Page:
A. Not every kind of Affectation: but a fond Desire to please, and shew one's Wit.

C. This gives me fome little Light: but I want still some distinguishing Marks, to direct

my Judgment. A. I'll give you one then, which perhaps will satisfy you. We have seen that Eloquence consists not only in giving clear convincing Proofs; but likewise in the Art


True WIT is Nature to advantage dress't,
What oft' was thought, but ne'er so well express't ;
Something, whose Truth convinc'd at sight we find,
That gives us back the Image of our Mind.
As Shades more sweetly recommend the Light :
So modest Plainness fet's-off sprightly Wit.
For Works


have more Wit than does them good ; As Bodies perish through Excess of Blood.

Mr. POPE's Essay on Criticism. p. 23,

of moving the Passions. Now in order to move them, we must be able to paint thein well; with their various Objects, and Effects. So that I think the whole Art of Oratory may be reduc'd to proving, painting, and raising the Pasions. Now all those pretty, sparkling, quaint Thoughts that do not tend to one of these Ends, are only witty Conceits.

C. What do you mean by Painting? I never heard that Term apply'd to Rhe

torick. Il See Lon- A. To || paint, is not only to describe ginus f.xv. Things; but to represent the Circuin

stances of 'em, in such a * lively sensible manner, that the Hearer shall fancy he almost fees them with his Eyes. For instance : if a dry Historian were to give an Account of Dodo's Death, he wou'd only say ; She was overwhelin'd with Sorrow after the Departure of ÆNE AS; and that she grew weary of her Life: So up top of her Palace; and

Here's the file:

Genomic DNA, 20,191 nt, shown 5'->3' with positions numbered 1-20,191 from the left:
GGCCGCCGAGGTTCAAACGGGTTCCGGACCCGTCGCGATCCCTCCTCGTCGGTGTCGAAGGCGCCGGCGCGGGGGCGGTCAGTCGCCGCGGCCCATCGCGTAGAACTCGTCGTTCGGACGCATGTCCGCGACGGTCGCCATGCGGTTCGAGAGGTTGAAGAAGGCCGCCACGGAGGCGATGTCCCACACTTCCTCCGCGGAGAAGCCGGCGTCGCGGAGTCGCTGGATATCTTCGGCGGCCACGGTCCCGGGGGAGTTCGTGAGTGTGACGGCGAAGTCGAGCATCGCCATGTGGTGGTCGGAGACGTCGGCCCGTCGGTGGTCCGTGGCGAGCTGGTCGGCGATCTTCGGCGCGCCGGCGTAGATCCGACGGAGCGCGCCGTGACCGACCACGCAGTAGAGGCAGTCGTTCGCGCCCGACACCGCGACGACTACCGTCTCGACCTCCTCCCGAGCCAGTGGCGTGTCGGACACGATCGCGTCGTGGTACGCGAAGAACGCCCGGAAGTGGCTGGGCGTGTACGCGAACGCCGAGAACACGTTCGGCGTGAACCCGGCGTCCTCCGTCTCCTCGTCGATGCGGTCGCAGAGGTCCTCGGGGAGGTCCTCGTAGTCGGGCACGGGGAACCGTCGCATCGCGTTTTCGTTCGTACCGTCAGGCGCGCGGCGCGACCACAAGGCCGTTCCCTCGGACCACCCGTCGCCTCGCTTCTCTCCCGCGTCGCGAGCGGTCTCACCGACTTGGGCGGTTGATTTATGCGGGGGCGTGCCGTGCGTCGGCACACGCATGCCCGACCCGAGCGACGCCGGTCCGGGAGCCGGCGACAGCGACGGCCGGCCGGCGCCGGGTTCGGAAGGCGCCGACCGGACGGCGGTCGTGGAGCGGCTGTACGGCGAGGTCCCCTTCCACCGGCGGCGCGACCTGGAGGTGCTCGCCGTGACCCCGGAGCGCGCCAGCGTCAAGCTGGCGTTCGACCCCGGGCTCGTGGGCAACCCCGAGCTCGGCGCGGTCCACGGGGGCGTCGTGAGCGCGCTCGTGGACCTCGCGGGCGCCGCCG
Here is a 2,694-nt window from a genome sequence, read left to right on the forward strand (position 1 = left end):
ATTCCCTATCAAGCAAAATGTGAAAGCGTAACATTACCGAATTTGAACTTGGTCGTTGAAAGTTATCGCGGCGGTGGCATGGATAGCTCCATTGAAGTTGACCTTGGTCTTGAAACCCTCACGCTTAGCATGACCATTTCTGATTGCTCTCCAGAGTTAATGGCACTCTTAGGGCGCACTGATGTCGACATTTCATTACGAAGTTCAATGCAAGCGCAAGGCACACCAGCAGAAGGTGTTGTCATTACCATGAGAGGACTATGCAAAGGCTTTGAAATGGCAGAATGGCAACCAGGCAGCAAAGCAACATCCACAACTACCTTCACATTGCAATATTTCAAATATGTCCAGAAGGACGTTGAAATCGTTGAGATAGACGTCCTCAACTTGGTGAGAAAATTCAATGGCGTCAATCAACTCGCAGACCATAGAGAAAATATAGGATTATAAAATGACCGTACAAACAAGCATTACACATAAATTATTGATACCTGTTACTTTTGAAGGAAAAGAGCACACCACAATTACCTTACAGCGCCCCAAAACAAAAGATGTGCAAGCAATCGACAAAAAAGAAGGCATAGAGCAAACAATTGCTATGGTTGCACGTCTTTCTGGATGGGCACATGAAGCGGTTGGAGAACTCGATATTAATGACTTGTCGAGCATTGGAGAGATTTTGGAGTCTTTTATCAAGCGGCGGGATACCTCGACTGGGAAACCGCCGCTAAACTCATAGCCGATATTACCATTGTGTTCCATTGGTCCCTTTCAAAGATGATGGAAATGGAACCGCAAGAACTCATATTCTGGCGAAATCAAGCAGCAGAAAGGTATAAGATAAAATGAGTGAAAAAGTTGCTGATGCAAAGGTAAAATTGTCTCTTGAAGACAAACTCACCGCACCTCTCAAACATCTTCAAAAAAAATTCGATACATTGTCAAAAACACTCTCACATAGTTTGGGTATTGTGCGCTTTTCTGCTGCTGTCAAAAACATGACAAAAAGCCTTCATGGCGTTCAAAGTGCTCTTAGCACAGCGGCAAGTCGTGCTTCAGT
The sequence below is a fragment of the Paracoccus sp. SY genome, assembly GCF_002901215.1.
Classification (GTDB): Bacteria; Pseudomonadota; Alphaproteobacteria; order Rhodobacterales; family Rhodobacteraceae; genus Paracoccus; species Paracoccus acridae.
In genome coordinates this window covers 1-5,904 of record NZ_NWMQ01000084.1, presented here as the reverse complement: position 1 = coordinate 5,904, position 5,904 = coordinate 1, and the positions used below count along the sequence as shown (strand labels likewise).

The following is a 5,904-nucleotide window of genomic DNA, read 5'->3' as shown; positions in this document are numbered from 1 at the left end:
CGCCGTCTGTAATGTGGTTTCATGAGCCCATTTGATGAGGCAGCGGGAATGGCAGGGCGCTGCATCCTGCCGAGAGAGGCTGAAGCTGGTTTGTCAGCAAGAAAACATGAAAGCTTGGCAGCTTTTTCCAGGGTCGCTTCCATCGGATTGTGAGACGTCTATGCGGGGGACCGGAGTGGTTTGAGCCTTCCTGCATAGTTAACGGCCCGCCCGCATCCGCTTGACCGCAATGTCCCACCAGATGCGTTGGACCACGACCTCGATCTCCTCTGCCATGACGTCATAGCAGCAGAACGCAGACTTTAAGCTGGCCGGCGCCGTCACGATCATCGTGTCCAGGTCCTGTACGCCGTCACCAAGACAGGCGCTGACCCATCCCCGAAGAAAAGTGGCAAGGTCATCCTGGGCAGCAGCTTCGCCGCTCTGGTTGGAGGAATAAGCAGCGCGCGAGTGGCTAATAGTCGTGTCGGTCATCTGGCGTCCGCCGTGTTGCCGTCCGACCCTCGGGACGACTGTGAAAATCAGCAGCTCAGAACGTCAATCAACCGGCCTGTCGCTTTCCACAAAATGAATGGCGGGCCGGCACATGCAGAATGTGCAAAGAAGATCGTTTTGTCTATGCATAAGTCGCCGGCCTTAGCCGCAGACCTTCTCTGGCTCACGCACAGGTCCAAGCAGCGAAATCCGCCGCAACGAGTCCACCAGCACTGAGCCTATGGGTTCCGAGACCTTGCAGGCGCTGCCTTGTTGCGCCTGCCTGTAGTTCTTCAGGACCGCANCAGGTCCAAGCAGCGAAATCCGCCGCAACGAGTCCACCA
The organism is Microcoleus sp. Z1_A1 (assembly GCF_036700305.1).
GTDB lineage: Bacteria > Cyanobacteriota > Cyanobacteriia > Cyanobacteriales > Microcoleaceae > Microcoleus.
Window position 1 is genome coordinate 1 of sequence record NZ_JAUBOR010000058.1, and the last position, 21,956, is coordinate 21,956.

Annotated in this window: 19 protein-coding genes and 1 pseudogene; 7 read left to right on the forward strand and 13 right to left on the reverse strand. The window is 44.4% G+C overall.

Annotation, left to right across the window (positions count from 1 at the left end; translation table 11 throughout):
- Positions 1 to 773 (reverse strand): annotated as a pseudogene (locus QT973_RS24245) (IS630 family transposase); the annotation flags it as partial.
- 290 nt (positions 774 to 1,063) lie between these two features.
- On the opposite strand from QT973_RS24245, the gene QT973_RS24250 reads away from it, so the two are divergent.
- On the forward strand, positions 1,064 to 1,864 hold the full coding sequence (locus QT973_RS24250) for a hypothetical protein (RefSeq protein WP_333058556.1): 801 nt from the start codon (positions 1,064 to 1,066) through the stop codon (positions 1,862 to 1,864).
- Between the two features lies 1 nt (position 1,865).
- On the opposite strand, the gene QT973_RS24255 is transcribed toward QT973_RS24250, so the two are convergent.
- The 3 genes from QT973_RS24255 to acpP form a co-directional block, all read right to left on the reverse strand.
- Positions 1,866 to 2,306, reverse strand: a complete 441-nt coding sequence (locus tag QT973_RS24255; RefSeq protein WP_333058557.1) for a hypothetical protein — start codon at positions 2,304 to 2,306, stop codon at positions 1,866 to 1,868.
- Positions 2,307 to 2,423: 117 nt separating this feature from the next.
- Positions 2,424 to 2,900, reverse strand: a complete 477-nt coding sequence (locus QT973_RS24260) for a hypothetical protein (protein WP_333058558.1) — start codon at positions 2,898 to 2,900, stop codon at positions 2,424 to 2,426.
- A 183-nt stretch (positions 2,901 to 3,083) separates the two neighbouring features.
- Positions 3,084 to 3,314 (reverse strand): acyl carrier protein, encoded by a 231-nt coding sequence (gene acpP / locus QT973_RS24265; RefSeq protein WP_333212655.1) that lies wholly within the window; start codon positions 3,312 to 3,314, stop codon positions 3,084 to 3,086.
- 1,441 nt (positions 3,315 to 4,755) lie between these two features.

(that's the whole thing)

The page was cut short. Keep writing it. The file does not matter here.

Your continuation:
she went

to the

* Plus eft evidentia, vel ut alij dicunt, REPRÆSENTATIO, quam perfpicuitas : & illud quidem patet : hæc fe quodammodo oftendit Magna virtus est, res de quibus loquimur, clarè atque ut cerni videantur, enunciare. Non enim satis efficit, neque ut debet plenè dominatur oratio, si usque ad aures volet, atque ea fibi judex de quibus cognoscit, narrari credit, non exprimi, & oculis mentis ostendi ---- Atque hujus fummx, judicio quidem ineo, virtutis facillima est via. Naturam intucamur, hanc fequamar

QUINTIL, lib, viij, c. 3, ÆNEAS

do not

lying down on her Funeral-Pile, she stab'd herself. Now these Words wou'd inform


of the Fact ; but you see it. When you read the Story in * VIRGIL, he sets it before your Eyes. When he represents all the Circumstances of Dino’s Dispair; describes her wild Rage ; and Death already staring in her Aspect; when he makes her speak at the Sight of the Picture and Sword that

* Talia dicentem jamdudum aversa tuetur,

Huc illuc volvens oculos, totumque pererrat
Luminibus tacitis, & fic accensa profatur :
Heu! furijs incenfa feror
Tum vero infelix fatis exterrita Dido,
Mortem orat : tædet cæli convexa tueri.
Ergo ubi concepit furias, evicta dolore,
Decrevitque mori ; tempus secum ipfa modumque
Exigit ---
At Regina pyrâ, penetrali in fede, fub auras
Erecta ingenti, tædis atque

ilice secta
Intenditque locum fertis, & fronde coronát
Funerea : super exuvias, ensemque relictum,
Effigiemque toro locat & crines effusa facerdos
Tercentum tonat ore Deos
Ipsa mola, manibusque pijs, altaria juxta
Unum exuta pedem vinclis, in veste recincta
Testatur moritura Deos, & conscia fati
Sidera : tum, si quod non æquo fædere amantes
Curæ Numen habet, juftumque memorque precatur.

NOX erat : & placidum carpebant festa soporem Corpora per terras; silvæque & fæva quierant Æquora : cum medio volvuntur fidera lapsu : Cum tacet omnis ager ; pecudes, pictæque volucres, Quæque lacus late liquidos, quæque aspera dumis Rura tenent, somno pofitæ sub nocte filenti Lenibant curas, & corda oblita laborum. At non infelix animi Phænissa ; neque unquam Solvitur in somnos, oculisve aut pectore noctem Accipit : ingeminant curæ, rurfusque resurgens Sæyit amor, magnoque irarum Auctuat æstu,